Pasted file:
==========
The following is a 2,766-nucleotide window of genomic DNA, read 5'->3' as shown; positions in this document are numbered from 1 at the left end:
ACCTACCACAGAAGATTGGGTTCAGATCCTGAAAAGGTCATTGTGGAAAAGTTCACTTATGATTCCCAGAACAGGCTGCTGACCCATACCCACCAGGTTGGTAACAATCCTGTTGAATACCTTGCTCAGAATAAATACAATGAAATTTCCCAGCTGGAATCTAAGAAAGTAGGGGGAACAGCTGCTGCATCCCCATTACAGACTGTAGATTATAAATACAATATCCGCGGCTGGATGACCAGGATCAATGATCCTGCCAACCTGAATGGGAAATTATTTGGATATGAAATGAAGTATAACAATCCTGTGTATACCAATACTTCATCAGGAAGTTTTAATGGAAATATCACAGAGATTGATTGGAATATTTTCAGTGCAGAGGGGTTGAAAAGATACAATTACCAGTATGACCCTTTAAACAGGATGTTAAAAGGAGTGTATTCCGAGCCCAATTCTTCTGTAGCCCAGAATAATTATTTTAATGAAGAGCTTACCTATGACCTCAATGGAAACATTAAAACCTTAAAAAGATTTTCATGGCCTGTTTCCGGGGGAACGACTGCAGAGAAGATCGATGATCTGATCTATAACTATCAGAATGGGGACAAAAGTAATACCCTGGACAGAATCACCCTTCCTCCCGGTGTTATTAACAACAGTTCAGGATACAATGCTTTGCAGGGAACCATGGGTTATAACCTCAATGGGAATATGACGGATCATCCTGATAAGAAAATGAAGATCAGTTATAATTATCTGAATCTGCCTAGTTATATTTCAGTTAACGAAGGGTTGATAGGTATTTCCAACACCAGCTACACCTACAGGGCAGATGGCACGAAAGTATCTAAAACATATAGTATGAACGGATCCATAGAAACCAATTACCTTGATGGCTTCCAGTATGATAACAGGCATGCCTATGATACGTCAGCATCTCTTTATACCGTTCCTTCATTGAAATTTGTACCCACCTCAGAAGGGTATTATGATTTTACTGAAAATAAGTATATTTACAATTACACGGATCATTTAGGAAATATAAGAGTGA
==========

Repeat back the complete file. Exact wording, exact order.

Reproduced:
The following is a 2,766-nucleotide window of genomic DNA, read 5'->3' as shown; positions in this document are numbered from 1 at the left end:
ACCTACCACAGAAGATTGGGTTCAGATCCTGAAAAGGTCATTGTGGAAAAGTTCACTTATGATTCCCAGAACAGGCTGCTGACCCATACCCACCAGGTTGGTAACAATCCTGTTGAATACCTTGCTCAGAATAAATACAATGAAATTTCCCAGCTGGAATCTAAGAAAGTAGGGGGAACAGCTGCTGCATCCCCATTACAGACTGTAGATTATAAATACAATATCCGCGGCTGGATGACCAGGATCAATGATCCTGCCAACCTGAATGGGAAATTATTTGGATATGAAATGAAGTATAACAATCCTGTGTATACCAATACTTCATCAGGAAGTTTTAATGGAAATATCACAGAGATTGATTGGAATATTTTCAGTGCAGAGGGGTTGAAAAGATACAATTACCAGTATGACCCTTTAAACAGGATGTTAAAAGGAGTGTATTCCGAGCCCAATTCTTCTGTAGCCCAGAATAATTATTTTAATGAAGAGCTTACCTATGACCTCAATGGAAACATTAAAACCTTAAAAAGATTTTCATGGCCTGTTTCCGGGGGAACGACTGCAGAGAAGATCGATGATCTGATCTATAACTATCAGAATGGGGACAAAAGTAATACCCTGGACAGAATCACCCTTCCTCCCGGTGTTATTAACAACAGTTCAGGATACAATGCTTTGCAGGGAACCATGGGTTATAACCTCAATGGGAATATGACGGATCATCCTGATAAGAAAATGAAGATCAGTTATAATTATCTGAATCTGCCTAGTTATATTTCAGTTAACGAAGGGTTGATAGGTATTTCCAACACCAGCTACACCTACAGGGCAGATGGCACGAAAGTATCTAAAACATATAGTATGAACGGATCCATAGAAACCAATTACCTTGATGGCTTCCAGTATGATAACAGGCATGCCTATGATACGTCAGCATCTCTTTATACCGTTCCTTCATTGAAATTTGTACCCACCTCAGAAGGGTATTATGATTTTACTGAAAATAAGTATATTTACAATTACACGGATCATTTAGGAAATATAAGAGTGA